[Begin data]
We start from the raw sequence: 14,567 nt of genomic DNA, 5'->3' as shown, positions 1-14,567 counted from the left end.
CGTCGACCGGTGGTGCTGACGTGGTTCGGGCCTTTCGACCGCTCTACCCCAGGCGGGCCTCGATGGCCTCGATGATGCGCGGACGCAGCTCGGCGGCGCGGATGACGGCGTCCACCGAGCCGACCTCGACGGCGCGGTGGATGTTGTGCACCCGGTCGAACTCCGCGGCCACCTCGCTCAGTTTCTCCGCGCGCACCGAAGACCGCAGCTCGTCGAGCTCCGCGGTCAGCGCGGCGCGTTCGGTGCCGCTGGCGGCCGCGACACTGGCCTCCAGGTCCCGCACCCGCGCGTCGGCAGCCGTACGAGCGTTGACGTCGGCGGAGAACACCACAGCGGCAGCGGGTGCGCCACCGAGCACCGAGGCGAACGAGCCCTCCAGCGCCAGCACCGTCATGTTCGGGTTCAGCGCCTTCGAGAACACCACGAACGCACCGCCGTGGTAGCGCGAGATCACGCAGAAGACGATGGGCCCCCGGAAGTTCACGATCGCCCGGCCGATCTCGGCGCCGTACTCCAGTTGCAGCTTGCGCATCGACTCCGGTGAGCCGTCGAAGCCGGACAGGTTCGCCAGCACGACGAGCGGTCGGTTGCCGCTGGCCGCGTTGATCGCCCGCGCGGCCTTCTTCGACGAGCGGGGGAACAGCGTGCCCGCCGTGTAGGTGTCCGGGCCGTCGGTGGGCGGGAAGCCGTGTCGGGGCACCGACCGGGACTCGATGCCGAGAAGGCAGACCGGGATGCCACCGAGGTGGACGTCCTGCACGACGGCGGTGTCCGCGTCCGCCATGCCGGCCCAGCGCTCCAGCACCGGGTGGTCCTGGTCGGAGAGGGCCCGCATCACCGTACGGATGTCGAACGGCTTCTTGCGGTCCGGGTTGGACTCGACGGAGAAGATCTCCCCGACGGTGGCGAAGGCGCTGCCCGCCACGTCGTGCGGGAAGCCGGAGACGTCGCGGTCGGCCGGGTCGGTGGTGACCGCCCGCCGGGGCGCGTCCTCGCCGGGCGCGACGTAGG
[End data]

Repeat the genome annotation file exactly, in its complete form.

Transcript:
We start from the raw sequence: 14,567 nt of genomic DNA, 5'->3' as shown, positions 1-14,567 counted from the left end.
CGTCGACCGGTGGTGCTGACGTGGTTCGGGCCTTTCGACCGCTCTACCCCAGGCGGGCCTCGATGGCCTCGATGATGCGCGGACGCAGCTCGGCGGCGCGGATGACGGCGTCCACCGAGCCGACCTCGACGGCGCGGTGGATGTTGTGCACCCGGTCGAACTCCGCGGCCACCTCGCTCAGTTTCTCCGCGCGCACCGAAGACCGCAGCTCGTCGAGCTCCGCGGTCAGCGCGGCGCGTTCGGTGCCGCTGGCGGCCGCGACACTGGCCTCCAGGTCCCGCACCCGCGCGTCGGCAGCCGTACGAGCGTTGACGTCGGCGGAGAACACCACAGCGGCAGCGGGTGCGCCACCGAGCACCGAGGCGAACGAGCCCTCCAGCGCCAGCACCGTCATGTTCGGGTTCAGCGCCTTCGAGAACACCACGAACGCACCGCCGTGGTAGCGCGAGATCACGCAGAAGACGATGGGCCCCCGGAAGTTCACGATCGCCCGGCCGATCTCGGCGCCGTACTCCAGTTGCAGCTTGCGCATCGACTCCGGTGAGCCGTCGAAGCCGGACAGGTTCGCCAGCACGACGAGCGGTCGGTTGCCGCTGGCCGCGTTGATCGCCCGCGCGGCCTTCTTCGACGAGCGGGGGAACAGCGTGCCCGCCGTGTAGGTGTCCGGGCCGTCGGTGGGCGGGAAGCCGTGTCGGGGCACCGACCGGGACTCGATGCCGAGAAGGCAGACCGGGATGCCACCGAGGTGGACGTCCTGCACGACGGCGGTGTCCGCGTCCGCCATGCCGGCCCAGCGCTCCAGCACCGGGTGGTCCTGGTCGGAGAGGGCCCGCATCACCGTACGGATGTCGAACGGCTTCTTGCGGTCCGGGTTGGACTCGACGGAGAAGATCTCCCCGACGGTGGCGAAGGCGCTGCCCGCCACGTCGTGCGGGAAGCCGGAGACGTCGCGGTCGGCCGGGTCGGTGGTGACCGCCCGCCGGGGCGCGTCCTCGCCGGGCGCGACGTAGG